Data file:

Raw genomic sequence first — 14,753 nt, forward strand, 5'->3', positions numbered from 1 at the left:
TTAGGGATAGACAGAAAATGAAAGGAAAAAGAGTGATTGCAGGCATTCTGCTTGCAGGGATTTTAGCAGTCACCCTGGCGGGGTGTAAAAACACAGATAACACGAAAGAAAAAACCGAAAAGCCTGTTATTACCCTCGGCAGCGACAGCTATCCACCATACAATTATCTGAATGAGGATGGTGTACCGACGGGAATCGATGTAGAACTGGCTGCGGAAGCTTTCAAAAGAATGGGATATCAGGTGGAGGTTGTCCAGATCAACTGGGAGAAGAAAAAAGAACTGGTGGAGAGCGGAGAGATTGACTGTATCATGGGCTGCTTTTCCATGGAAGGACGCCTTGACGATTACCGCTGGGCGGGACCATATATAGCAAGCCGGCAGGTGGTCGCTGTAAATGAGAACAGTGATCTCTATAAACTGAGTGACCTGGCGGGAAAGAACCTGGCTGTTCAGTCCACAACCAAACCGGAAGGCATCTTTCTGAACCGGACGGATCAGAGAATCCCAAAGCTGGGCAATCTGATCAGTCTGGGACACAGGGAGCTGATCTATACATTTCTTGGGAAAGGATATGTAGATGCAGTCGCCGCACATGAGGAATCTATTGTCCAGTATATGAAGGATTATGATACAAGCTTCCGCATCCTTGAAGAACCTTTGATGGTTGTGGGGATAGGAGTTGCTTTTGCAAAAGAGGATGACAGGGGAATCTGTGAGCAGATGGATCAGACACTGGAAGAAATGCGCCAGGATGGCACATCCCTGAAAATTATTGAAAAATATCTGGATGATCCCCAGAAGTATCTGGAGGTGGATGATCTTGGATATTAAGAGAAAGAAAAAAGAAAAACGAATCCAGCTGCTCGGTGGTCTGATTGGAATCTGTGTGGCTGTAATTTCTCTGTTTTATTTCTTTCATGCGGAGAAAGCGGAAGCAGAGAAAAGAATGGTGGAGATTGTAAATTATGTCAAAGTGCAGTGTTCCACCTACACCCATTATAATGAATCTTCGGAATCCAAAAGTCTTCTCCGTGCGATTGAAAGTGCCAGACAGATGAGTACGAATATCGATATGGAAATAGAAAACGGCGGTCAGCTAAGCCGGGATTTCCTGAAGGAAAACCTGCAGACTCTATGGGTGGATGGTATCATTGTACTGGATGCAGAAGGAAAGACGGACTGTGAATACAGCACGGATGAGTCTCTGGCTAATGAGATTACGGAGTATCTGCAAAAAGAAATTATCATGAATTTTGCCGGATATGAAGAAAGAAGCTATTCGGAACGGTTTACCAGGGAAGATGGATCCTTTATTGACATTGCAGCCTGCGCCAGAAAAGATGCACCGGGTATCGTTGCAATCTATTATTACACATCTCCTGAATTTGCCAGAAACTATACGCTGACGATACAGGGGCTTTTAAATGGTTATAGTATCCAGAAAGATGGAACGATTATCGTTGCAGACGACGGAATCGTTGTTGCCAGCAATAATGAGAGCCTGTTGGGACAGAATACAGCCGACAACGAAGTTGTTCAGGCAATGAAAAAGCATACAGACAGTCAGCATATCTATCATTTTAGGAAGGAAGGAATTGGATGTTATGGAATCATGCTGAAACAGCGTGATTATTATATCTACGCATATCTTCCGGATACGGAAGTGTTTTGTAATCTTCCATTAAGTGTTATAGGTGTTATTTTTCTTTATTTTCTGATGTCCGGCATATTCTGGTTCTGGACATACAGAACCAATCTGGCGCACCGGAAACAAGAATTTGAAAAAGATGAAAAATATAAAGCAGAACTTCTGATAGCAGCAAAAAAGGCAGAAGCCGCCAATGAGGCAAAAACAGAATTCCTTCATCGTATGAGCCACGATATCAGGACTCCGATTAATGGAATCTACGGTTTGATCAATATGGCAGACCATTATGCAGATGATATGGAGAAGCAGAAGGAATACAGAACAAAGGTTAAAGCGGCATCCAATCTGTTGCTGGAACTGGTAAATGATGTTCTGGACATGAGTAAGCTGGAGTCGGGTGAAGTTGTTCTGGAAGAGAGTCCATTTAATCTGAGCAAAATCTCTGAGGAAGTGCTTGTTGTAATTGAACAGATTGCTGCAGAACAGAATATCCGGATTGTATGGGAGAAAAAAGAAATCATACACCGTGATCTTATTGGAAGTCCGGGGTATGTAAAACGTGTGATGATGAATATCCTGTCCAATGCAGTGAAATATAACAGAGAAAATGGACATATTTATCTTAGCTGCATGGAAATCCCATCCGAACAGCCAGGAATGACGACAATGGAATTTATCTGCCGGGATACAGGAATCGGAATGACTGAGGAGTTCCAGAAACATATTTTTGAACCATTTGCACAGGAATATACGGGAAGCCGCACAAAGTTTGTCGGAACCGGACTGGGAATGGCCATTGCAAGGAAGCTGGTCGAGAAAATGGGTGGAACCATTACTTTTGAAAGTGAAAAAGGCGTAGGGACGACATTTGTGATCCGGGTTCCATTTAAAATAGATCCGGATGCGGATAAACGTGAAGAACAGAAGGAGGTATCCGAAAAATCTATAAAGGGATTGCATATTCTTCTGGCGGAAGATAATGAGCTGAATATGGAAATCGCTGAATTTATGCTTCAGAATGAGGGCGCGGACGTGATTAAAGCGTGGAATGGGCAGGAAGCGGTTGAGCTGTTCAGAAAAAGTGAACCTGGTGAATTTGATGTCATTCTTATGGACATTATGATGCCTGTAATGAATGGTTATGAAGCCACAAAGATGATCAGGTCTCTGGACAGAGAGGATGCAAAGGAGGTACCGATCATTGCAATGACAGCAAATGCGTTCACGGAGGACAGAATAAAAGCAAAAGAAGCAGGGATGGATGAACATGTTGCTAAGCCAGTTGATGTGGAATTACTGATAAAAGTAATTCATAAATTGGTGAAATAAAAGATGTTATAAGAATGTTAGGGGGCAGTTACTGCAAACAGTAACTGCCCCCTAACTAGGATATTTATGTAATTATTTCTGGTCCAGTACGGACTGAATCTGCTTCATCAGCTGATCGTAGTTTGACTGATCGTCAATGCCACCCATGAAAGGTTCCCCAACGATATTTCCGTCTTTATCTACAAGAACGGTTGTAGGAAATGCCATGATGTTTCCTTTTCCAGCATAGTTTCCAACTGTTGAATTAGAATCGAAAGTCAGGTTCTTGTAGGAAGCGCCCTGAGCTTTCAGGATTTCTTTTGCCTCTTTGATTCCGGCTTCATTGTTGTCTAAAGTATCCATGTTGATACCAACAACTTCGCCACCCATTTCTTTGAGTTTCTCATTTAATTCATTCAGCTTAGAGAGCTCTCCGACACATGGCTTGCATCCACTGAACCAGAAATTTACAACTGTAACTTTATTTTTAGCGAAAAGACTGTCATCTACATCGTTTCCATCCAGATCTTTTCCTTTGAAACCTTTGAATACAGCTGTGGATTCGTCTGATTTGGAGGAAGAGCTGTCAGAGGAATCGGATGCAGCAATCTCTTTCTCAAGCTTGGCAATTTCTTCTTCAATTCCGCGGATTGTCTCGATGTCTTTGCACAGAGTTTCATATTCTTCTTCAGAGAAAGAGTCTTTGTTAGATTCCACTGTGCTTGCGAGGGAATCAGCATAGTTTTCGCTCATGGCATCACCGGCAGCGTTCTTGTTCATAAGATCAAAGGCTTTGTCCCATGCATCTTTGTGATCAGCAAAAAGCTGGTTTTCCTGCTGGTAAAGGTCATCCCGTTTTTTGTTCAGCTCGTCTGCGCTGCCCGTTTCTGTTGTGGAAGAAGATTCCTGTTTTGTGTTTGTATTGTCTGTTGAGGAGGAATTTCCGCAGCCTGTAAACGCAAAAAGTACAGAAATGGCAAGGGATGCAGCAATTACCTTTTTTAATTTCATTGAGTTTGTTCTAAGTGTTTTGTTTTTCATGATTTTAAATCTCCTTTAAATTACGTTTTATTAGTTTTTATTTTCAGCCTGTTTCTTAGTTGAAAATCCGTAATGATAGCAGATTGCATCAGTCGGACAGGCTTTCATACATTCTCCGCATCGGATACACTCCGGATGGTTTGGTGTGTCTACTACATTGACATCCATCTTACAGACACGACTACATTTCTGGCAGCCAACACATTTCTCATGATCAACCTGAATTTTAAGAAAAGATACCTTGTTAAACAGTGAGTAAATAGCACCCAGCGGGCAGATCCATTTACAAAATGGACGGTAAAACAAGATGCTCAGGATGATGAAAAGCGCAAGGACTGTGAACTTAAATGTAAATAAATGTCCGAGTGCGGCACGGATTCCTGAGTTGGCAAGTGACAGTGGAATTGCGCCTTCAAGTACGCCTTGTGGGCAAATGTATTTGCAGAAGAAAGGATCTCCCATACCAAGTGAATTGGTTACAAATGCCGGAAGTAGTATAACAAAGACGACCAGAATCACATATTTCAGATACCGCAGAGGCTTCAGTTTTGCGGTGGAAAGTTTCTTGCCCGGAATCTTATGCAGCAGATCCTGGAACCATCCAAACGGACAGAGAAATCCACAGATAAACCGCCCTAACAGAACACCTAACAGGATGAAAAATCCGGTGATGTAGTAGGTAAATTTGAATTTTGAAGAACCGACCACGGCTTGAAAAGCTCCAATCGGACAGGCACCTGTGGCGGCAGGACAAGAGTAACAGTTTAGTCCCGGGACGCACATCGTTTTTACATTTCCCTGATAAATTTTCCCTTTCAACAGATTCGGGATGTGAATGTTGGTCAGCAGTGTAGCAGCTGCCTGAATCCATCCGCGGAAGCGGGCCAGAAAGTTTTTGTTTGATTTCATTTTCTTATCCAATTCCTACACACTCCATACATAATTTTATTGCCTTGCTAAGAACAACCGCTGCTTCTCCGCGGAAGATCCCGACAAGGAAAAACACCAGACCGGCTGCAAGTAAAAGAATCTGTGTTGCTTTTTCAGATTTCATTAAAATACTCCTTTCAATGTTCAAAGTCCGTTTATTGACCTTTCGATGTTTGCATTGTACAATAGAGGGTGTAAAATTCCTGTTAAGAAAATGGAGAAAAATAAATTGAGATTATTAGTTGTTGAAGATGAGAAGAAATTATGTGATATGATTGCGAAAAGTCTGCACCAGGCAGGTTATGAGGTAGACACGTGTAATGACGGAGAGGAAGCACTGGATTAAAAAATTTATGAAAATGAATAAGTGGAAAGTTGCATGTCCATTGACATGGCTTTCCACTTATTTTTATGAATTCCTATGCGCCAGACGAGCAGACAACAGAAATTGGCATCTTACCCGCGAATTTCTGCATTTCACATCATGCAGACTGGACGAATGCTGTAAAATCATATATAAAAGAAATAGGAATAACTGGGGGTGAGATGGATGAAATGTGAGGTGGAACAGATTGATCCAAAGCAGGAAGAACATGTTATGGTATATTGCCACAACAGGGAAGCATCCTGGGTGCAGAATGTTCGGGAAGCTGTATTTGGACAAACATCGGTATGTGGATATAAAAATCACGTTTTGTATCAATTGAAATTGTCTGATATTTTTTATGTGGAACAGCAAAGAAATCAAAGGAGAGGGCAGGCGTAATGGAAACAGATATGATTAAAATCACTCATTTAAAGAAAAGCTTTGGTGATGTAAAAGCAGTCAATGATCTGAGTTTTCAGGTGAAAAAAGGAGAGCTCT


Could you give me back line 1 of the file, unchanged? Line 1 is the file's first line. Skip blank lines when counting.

Raw genomic sequence first — 14,753 nt, forward strand, 5'->3', positions numbered from 1 at the left: